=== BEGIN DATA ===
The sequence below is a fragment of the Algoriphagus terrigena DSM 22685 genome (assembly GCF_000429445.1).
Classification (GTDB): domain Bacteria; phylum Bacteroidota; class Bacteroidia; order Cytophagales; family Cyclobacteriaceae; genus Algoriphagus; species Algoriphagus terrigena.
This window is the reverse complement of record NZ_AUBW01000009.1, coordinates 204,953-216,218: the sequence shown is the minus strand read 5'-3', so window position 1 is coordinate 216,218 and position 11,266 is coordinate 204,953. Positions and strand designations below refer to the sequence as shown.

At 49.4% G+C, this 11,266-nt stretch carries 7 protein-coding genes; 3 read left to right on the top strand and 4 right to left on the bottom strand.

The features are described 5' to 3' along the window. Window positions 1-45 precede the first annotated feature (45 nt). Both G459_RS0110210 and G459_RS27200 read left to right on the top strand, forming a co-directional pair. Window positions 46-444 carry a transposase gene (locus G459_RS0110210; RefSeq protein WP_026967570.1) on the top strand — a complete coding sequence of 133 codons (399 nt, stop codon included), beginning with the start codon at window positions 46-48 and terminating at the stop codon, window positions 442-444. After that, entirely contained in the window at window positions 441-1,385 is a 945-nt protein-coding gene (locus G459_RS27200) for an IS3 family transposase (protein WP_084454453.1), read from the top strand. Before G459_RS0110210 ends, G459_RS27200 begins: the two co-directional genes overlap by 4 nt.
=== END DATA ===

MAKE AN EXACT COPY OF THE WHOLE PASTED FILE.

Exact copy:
The sequence below is a fragment of the Algoriphagus terrigena DSM 22685 genome (assembly GCF_000429445.1).
Classification (GTDB): domain Bacteria; phylum Bacteroidota; class Bacteroidia; order Cytophagales; family Cyclobacteriaceae; genus Algoriphagus; species Algoriphagus terrigena.
This window is the reverse complement of record NZ_AUBW01000009.1, coordinates 204,953-216,218: the sequence shown is the minus strand read 5'-3', so window position 1 is coordinate 216,218 and position 11,266 is coordinate 204,953. Positions and strand designations below refer to the sequence as shown.

At 49.4% G+C, this 11,266-nt stretch carries 7 protein-coding genes; 3 read left to right on the top strand and 4 right to left on the bottom strand.

The features are described 5' to 3' along the window. Window positions 1-45 precede the first annotated feature (45 nt). Both G459_RS0110210 and G459_RS27200 read left to right on the top strand, forming a co-directional pair. Window positions 46-444 carry a transposase gene (locus G459_RS0110210; RefSeq protein WP_026967570.1) on the top strand — a complete coding sequence of 133 codons (399 nt, stop codon included), beginning with the start codon at window positions 46-48 and terminating at the stop codon, window positions 442-444. After that, entirely contained in the window at window positions 441-1,385 is a 945-nt protein-coding gene (locus G459_RS27200) for an IS3 family transposase (protein WP_084454453.1), read from the top strand. Before G459_RS0110210 ends, G459_RS27200 begins: the two co-directional genes overlap by 4 nt.